Step-Down Nurse: In-Demand Specialty for Travel Nursing Jobs
Sometimes called a progressive care nurse, a telemetry nurse, or an intermediation or transitional care nurse, step-down nurses provide transitional care between the intensive care unit and the med/surg unit. Some patients may be improving and transitioning out of intensive care while others may be moving from med/surg units because they are deteriorating and require a higher intensity of nursing.
Progressive care units are a relatively new development in hospital careand provide both improved patient outcomes and economic benefits. As a result there is expected to be a constantly increasing need for step-down nurses with acute care skills and experience. This is especially true in light of the national nursing shortage and the aging of the population.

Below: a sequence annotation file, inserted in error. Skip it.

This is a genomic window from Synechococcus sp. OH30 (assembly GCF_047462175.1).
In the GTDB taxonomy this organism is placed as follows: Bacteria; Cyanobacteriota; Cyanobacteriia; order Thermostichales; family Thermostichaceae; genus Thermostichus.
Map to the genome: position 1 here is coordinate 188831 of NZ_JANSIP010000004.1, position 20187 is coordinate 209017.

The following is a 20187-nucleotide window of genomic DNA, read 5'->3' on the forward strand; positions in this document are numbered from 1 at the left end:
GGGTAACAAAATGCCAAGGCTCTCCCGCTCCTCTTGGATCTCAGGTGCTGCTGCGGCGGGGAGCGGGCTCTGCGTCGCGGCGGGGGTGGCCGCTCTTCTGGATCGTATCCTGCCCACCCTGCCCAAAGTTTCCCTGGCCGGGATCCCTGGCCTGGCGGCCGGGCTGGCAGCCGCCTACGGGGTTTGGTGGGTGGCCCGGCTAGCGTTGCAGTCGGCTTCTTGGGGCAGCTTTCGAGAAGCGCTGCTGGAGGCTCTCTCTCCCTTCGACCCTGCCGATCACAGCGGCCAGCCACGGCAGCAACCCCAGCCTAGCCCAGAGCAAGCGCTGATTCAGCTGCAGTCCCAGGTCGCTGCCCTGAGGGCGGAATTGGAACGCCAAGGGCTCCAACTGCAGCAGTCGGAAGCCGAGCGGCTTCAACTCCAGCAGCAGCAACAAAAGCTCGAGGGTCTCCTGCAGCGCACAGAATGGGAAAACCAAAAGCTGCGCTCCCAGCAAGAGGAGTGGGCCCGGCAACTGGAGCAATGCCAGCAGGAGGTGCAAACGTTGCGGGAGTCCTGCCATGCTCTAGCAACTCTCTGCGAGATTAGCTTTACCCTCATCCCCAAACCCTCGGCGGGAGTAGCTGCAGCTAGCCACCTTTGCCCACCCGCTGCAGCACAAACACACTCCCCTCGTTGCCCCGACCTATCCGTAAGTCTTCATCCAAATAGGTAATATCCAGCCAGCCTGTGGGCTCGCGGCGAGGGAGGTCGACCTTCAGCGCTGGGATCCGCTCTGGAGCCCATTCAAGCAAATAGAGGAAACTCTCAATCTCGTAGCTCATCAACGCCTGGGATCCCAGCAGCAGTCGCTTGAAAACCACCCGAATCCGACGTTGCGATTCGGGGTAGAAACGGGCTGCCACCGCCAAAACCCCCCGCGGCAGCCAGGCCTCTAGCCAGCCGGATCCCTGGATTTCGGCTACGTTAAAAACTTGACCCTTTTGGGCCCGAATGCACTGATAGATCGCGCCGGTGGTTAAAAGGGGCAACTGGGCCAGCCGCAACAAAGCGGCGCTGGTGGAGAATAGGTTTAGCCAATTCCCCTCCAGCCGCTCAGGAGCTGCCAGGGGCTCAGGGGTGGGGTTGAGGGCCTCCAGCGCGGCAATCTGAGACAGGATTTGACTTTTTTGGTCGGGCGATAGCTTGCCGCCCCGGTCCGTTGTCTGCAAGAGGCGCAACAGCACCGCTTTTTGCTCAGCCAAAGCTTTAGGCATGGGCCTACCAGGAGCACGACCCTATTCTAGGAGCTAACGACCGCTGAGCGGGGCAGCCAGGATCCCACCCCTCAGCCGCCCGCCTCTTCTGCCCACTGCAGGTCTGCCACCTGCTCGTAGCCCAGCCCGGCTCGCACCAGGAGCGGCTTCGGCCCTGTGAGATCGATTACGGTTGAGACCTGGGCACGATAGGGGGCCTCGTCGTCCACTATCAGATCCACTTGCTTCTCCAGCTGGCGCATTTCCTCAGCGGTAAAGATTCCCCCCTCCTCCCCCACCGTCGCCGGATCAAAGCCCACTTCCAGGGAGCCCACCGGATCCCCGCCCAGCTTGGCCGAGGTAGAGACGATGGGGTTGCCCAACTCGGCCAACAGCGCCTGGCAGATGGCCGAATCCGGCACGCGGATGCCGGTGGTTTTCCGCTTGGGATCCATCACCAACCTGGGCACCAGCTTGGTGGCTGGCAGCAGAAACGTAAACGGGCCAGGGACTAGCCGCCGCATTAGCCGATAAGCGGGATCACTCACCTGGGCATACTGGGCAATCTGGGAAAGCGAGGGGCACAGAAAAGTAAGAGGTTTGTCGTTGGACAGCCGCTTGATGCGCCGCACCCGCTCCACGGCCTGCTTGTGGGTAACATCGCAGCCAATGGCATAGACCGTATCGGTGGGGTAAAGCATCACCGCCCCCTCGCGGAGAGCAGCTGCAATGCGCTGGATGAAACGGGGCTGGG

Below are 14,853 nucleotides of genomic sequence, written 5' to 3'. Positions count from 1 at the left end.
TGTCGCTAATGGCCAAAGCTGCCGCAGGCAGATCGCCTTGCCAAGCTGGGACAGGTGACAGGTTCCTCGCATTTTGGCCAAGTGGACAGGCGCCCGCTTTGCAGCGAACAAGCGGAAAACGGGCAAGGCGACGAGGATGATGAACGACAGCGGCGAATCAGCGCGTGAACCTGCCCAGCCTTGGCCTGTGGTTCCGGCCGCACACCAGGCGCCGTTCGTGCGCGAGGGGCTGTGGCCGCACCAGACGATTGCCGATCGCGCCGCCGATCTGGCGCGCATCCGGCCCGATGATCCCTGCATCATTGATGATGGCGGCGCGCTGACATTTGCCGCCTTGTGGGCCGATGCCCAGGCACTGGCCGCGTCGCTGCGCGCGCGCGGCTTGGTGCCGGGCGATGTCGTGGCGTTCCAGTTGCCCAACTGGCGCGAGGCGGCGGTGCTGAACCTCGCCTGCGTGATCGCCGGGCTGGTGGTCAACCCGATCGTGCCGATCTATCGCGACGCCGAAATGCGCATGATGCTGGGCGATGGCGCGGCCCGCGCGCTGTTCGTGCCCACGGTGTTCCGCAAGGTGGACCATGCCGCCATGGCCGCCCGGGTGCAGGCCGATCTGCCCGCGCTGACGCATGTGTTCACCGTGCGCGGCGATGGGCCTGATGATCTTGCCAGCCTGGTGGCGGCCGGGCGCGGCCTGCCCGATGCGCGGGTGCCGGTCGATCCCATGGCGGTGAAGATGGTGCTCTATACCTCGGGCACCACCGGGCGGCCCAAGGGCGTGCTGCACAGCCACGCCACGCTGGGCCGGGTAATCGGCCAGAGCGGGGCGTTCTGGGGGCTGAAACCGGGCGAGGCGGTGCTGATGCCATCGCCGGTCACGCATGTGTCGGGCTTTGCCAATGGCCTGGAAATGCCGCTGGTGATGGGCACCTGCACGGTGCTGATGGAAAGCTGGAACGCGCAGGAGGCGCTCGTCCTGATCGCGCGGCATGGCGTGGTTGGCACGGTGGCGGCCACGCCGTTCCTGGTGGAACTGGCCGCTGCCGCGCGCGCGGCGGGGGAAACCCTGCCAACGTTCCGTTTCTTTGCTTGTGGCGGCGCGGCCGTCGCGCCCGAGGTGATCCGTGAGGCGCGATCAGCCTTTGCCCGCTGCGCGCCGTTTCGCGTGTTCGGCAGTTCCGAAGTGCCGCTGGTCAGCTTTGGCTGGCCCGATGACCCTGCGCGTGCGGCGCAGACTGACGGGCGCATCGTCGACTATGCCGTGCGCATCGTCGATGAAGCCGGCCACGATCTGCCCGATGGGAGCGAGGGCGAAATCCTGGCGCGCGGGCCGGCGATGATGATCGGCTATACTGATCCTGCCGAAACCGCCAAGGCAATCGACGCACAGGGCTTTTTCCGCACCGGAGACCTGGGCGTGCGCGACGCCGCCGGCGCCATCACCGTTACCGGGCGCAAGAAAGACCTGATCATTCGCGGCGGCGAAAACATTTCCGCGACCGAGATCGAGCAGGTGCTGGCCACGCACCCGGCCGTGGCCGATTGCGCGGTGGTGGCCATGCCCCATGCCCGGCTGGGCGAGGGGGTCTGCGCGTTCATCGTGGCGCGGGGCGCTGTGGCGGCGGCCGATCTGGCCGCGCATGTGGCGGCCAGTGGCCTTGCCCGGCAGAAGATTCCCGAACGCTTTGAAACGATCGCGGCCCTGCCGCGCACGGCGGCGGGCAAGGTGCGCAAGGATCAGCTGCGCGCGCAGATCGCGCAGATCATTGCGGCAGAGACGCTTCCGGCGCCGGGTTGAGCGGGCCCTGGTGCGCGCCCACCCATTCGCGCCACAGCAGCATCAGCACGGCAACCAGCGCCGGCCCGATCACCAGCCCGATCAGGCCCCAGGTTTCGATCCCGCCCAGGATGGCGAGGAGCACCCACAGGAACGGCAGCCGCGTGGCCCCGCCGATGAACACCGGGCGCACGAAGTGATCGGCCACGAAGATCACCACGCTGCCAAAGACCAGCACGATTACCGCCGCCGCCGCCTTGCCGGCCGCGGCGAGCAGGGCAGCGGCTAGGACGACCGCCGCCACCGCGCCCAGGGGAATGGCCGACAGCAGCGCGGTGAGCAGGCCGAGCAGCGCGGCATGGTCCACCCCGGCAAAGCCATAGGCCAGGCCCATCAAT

What is a Step-Down Nurse?
Step-down nurses provide patient care in transitional units where patients are too sick for the med-surg floor but not sick enough for intensive care. Their comprehensive medical and nursing knowledge is supplemented by technical familiarity with advanced telemetry equipment, competence with emergent situations. They provide this care in an environment with a higher nurse-to-patient ratio then is true in critical care units.
Step-down nurses must be familiar with the equipment used to gauge bodily systems and be able to respond quickly to emergent situations. Their responsibilities are generally guided by the individual patient needs. Generally speaking, each patient in a step-down unit is considered medically unstable enough to require close monitoring and frequent assessment of their condition.